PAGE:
The Shad Kahn Inspirations

October 12, 2012

Football, Soccer, User Submissions

Being someone who loves coming across new discoveries whether it’s on the internet, television, or hidden somewhere in the IBooks store (I almost went with library, but then I realized no one under 16 would understand that reference), I tend to overreact when that discovery is really good.

Take, for instance, the Bane soundboard.  I may or may not have spent 8-10 hours in the confinements of my own home practicing that voice.  Or imagine my shock and unprecedented excitement when I stumbled on a vintage Wang ZhiZhi jersey.  Don’t look at me like that, it’s vintage!!  And don’t think for one second that I didn’t send a counter offer quicker than Paul Ryan consuming water (that was clearly a completely unbiased and fun political joke, yet I know tomorrow morning I’ll have atleast one dirty email in my inbox.)

Having said that, I might’ve been a couple weeks late to the party, but I still thoroughly enjoyed my latest discovery, the PSY Parody (compliments of 97.9 Jacksonville), as much as the next guy.  It’s not for the reasons you’re thinking of, though.

To be honest, I actually don’t appreciate another shitty parody clogging the web.  However, scroll to 2:50 and 3:30 of that video (even if it’s only a paragraph up, here’s the link again.  I know my readers too well.)  Notice anything, or anyone, for that matter?  That’s right.  Shad Kahn, the owner of the Jaguars and reigning champ of the NFL Owners Mustache Pyramid (barely edging out Zygi Wilf), doesn’t fail to make his presence known.  Whether it’s across the pond, or in a slightly above average attention-grabber, apparently Kahn is all-in.  And you know what?  I’m sold.

Fans tend to gravitate towards athletes that show love for the city they play in.  I mean, come on, who doesn’t enjoy seeing their favorite player cheer on another franchise within the area.  Those are usually the ones that get it.  Think Dirk tweeting positive notes to Romo while also attending FC Dallas and Rangers games, Durant taking part in community activities, and, to a lesser extent, Alex Smith wearing a Giants hat to all his pressers.  Basically, if a player can do it, an owner should be able to, too.  (And before you spout off, let me stop you right there.  There’s a tremendous difference between proper PR and this.  Plus, Khan actually hired a GM.  That’s the main point here, right?)

But, fortunately, Khan isn’t in the news because of his kick-ass dance moves.  The Jags just inked a deal to play one home game at Wembley for four consecutive seasons, beginning in 2013 with the 49ers.  And though most fans would immediately vomit at the thought of this matchup, think about it for a second.  In the end, does it really matter who the Jags play?  What Kahn is doing is giving fans in the UK a team of their own.  They don’t care that MJD attempted a holdout with two years remaining in his contract (another great move by Kahn to stand pat, by the way), or, even more frightening, Gabbert is the QB.  What matters is that they can finally claim an American football team as their own.  They even arrived in flocks wearing Jacksonville jerseys at the official announcement in London on Thursday.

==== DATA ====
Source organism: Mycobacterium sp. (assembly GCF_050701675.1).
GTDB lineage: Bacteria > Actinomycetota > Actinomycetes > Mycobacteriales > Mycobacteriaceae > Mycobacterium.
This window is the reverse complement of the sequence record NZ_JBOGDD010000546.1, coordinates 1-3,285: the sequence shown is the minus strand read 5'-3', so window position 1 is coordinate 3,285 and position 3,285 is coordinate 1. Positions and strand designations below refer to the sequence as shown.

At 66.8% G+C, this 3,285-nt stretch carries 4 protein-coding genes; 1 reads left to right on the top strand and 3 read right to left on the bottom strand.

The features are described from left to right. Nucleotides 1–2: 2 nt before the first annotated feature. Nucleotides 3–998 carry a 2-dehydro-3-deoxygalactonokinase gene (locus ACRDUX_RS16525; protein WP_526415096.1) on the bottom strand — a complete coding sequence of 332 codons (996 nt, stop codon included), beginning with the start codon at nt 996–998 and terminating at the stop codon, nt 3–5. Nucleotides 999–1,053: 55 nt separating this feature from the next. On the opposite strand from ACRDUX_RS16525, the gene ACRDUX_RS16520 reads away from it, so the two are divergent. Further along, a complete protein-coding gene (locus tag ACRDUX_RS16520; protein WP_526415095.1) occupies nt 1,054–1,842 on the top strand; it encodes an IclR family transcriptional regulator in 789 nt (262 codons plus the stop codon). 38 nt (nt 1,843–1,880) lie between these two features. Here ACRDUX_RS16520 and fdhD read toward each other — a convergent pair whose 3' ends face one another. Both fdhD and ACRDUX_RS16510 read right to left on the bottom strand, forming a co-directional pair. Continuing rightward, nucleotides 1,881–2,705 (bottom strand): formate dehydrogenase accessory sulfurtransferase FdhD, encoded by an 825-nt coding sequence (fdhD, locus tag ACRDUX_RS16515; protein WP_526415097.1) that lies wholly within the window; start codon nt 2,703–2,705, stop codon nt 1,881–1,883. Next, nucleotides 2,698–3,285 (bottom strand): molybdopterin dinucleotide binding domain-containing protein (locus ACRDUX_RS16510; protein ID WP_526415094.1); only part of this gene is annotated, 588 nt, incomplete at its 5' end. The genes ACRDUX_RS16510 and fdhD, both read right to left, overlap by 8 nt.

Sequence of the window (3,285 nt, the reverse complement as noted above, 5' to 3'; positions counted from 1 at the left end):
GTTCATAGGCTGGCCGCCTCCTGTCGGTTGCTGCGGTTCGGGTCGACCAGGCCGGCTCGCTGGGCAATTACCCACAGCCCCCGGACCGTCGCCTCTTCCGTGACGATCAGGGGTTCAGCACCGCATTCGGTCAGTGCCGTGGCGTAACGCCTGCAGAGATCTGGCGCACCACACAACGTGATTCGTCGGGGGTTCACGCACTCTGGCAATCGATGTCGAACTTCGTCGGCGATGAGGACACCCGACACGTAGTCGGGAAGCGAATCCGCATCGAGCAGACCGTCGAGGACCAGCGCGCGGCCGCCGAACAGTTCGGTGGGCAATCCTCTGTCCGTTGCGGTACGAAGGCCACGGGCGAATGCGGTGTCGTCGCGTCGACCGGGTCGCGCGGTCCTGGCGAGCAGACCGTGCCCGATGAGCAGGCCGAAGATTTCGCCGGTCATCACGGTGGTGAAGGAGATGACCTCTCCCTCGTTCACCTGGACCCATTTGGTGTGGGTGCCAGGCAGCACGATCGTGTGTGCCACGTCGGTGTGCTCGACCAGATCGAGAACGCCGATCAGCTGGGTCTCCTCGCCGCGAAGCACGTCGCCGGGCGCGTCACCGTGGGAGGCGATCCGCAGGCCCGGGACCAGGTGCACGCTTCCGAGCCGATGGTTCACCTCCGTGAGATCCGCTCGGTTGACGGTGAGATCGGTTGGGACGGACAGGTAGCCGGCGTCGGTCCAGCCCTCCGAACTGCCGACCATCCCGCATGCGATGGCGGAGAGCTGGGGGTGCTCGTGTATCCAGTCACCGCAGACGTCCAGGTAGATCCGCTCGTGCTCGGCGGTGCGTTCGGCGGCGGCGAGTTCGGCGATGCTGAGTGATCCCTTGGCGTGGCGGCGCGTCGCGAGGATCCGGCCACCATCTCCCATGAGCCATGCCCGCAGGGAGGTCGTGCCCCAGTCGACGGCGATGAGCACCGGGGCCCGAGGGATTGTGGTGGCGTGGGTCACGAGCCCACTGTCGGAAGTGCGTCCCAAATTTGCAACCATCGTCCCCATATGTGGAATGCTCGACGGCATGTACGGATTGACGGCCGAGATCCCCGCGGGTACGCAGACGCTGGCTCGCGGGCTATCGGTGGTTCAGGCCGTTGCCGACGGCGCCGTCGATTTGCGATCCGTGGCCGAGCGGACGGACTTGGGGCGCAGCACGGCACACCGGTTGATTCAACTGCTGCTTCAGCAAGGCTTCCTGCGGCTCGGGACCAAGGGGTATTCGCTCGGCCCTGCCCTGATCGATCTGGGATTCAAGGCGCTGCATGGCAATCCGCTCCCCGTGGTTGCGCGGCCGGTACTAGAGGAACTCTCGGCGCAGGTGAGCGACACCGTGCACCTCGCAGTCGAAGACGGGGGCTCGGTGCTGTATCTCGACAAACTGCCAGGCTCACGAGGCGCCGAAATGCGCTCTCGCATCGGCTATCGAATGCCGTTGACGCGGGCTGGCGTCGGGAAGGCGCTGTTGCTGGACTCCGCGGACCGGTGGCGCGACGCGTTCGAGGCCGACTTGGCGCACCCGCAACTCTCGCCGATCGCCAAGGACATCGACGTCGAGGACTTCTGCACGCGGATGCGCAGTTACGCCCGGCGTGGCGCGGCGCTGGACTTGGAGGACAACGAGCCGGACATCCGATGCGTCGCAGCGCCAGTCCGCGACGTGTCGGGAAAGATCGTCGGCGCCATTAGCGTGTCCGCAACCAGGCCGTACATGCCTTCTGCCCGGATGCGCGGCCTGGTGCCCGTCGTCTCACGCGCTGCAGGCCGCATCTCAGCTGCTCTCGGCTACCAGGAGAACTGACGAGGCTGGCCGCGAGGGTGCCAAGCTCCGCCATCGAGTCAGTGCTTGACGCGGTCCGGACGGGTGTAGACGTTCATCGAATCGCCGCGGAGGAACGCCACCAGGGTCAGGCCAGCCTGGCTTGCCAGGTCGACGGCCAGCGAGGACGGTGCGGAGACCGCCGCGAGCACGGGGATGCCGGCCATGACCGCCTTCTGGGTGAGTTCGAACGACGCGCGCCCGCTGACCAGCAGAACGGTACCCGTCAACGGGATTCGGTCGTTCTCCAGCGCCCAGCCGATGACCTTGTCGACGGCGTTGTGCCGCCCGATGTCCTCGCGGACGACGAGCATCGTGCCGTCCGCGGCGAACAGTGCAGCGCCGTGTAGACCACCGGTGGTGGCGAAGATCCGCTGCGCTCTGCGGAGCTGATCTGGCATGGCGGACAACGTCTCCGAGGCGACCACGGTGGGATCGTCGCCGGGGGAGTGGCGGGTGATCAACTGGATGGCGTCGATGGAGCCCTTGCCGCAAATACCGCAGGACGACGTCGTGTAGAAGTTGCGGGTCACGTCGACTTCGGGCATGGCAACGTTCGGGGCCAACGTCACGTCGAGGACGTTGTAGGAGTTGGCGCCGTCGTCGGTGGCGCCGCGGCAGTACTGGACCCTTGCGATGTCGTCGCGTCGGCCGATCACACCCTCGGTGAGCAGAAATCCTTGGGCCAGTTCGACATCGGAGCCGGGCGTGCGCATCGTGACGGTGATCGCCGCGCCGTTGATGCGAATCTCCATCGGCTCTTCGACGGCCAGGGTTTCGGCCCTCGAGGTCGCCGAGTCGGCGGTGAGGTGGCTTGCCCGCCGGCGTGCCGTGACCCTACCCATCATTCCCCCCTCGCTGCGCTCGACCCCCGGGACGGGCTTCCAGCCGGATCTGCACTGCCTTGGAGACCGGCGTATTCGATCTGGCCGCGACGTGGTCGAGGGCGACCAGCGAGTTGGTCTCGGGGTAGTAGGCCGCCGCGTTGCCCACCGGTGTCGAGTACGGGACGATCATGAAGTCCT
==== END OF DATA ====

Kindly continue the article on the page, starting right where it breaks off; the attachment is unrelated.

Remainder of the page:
Let’s put it this way.  Imagine if, for whatever reason, the EPL decided to allow one team from the States in to represent America as a whole (which would completely nix the whole meaning of “English Premiere League”, but roll with me for a second.)  We could even gather representatives from each state to vote on which city will represent our country (and as the creator of this idea, I have no choice but to appoint myself and a committee of my choosing to ultimately handpick the finalists, though your suggestions will definitely be taken into consideration.  Come on, like anyone would be against an idea that forces the public to vote on scenarios like “Who Represents Cleveland: Brandon Weeden or Lebron James?” and “Kansas City: Matt Cassel or Bruce Chen?”  Actually, can we make this happen just so I can see who wins the Philadelphia ticket between Vick, Boucher, and the entire Phillies offense?)  Delaying the inevitable, let’s go ahead and assume that New York or LA wins the bid.  Wouldn’t any and every American be totally on board with this team?  And, to take it a step further, Howard, Donovan, and Dempsey would automatically be placed on our roster, making the New York Empires (that’s right, I’ve already imaginarily named our imaginary team) an immediate impact.  Then again, I guess we’d also be forced to start Adu.  My excited half-boner has suddenly disappeared.